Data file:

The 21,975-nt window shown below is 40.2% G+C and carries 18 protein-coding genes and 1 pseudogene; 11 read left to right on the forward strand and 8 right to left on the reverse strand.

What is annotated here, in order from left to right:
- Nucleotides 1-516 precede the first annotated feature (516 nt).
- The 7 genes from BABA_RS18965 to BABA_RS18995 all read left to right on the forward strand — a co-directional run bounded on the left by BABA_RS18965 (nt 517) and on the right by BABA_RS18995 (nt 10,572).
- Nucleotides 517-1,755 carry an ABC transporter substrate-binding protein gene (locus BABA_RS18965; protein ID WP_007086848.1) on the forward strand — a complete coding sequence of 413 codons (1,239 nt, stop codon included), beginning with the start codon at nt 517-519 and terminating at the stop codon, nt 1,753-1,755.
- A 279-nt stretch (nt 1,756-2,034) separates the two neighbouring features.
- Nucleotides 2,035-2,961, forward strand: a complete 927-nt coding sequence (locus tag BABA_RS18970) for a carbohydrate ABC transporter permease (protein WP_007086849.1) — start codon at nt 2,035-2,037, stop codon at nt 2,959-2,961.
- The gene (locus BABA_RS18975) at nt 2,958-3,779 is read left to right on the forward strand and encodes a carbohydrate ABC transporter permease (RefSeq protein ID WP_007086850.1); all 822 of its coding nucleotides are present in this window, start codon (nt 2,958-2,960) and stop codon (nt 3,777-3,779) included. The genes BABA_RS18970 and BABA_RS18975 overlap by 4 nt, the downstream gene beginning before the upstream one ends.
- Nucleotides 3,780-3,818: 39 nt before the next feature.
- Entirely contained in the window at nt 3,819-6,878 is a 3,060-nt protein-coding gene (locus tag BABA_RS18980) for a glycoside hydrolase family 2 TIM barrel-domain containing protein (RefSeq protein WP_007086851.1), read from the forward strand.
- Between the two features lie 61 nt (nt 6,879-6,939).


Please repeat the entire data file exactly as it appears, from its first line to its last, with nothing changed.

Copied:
The 21,975-nt window shown below is 40.2% G+C and carries 18 protein-coding genes and 1 pseudogene; 11 read left to right on the forward strand and 8 right to left on the reverse strand.

What is annotated here, in order from left to right:
- Nucleotides 1-516 precede the first annotated feature (516 nt).
- The 7 genes from BABA_RS18965 to BABA_RS18995 all read left to right on the forward strand — a co-directional run bounded on the left by BABA_RS18965 (nt 517) and on the right by BABA_RS18995 (nt 10,572).
- Nucleotides 517-1,755 carry an ABC transporter substrate-binding protein gene (locus BABA_RS18965; protein ID WP_007086848.1) on the forward strand — a complete coding sequence of 413 codons (1,239 nt, stop codon included), beginning with the start codon at nt 517-519 and terminating at the stop codon, nt 1,753-1,755.
- A 279-nt stretch (nt 1,756-2,034) separates the two neighbouring features.
- Nucleotides 2,035-2,961, forward strand: a complete 927-nt coding sequence (locus tag BABA_RS18970) for a carbohydrate ABC transporter permease (protein WP_007086849.1) — start codon at nt 2,035-2,037, stop codon at nt 2,959-2,961.
- The gene (locus BABA_RS18975) at nt 2,958-3,779 is read left to right on the forward strand and encodes a carbohydrate ABC transporter permease (RefSeq protein ID WP_007086850.1); all 822 of its coding nucleotides are present in this window, start codon (nt 2,958-2,960) and stop codon (nt 3,777-3,779) included. The genes BABA_RS18970 and BABA_RS18975 overlap by 4 nt, the downstream gene beginning before the upstream one ends.
- Nucleotides 3,780-3,818: 39 nt before the next feature.
- Entirely contained in the window at nt 3,819-6,878 is a 3,060-nt protein-coding gene (locus tag BABA_RS18980) for a glycoside hydrolase family 2 TIM barrel-domain containing protein (RefSeq protein WP_007086851.1), read from the forward strand.
- Between the two features lie 61 nt (nt 6,879-6,939).